Robson Street Plaza design focuses on pedestrian access, connectivity
Construction on the new permanent public plaza slated to begin in spring 2017
The City of Vancouver's proposed concept for a new public plaza on Robson Street includes year-round public furniture and automated public washrooms.
The plaza would be built at street level to provide easier north-south movement for pedestrians through the plaza.
Council will be reviewing the concept today, after approving a plan to convert the 800-block of Robson Street into a permanent public plaza in April.
According to a report from the city, construction on the plaza will begin in spring 2017, and is anticipated to be complete by early 2018.
Margaret Wittgens, the city's director of public space and street use, said the project is expected to cost $6.5 million. It will also include improvements to the 700 and 900 blocks of Robson Street, as well as the Hornby Street bike lane.
The report does not address bike traffic through the plaza, though it does include plans for additional bike parking.
Wittgens said bike traffic would not be prohibited, but that anyone moving through the plaza on wheels "should be moving at a pedestrian-compatible speed."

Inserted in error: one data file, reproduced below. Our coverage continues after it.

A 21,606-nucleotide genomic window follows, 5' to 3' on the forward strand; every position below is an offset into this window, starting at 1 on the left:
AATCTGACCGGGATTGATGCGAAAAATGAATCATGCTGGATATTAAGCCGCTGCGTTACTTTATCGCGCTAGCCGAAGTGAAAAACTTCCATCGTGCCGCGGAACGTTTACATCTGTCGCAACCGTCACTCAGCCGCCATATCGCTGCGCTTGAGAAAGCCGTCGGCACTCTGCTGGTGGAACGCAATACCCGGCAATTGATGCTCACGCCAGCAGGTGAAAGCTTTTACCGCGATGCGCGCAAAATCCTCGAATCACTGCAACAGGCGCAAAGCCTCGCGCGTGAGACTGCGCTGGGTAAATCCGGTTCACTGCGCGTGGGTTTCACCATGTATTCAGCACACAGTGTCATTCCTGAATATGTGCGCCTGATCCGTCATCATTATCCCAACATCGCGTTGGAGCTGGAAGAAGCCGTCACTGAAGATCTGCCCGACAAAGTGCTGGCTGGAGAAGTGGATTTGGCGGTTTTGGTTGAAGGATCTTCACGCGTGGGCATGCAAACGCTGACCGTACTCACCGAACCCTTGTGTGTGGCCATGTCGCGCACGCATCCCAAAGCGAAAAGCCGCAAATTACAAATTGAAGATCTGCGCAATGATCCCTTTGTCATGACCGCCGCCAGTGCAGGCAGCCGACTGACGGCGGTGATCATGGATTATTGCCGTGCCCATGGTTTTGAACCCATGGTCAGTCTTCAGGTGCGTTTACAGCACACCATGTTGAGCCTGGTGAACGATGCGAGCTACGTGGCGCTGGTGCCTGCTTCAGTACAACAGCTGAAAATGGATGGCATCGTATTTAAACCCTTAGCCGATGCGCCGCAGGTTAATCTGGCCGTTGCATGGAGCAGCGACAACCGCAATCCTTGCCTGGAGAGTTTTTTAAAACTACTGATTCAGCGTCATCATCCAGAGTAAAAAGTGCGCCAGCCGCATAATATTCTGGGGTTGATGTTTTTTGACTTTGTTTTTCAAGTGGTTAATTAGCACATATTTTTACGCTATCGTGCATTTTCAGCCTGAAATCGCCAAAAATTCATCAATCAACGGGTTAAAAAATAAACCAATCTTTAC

An important central hub
The report also includes the results of public questionnaire the city conducted on the proposed plaza earlier in the fall.
Respondents to the questionnaire found the pedestrian focus of the area to be one of its most positive and unique aspects, viewing it as an important central area of public life in downtown Vancouver.
"The most popular comment about the space is that it is a central location or heart in the city that is both a hub and an oasis," the report reads.
Concept drawings also show trees, planters, public furniture and street lights. Respondents to the questionnaire identified all of these as things they would like to see in the new plaza.
"People described 800 Robson as a place to gather, including for demonstrations, to watch or meet people, to relax, and to enjoy the sun."
The questionnaire also reiterated concerns about the effect on traffic on bus service as a result of permanently closing the block to vehicles.
When the block was closed earlier this year, the #5 Robson Street bus was rerouted north, up Burrard Street to West Pender Street.
With files from CBC Radio One's The Early Edition.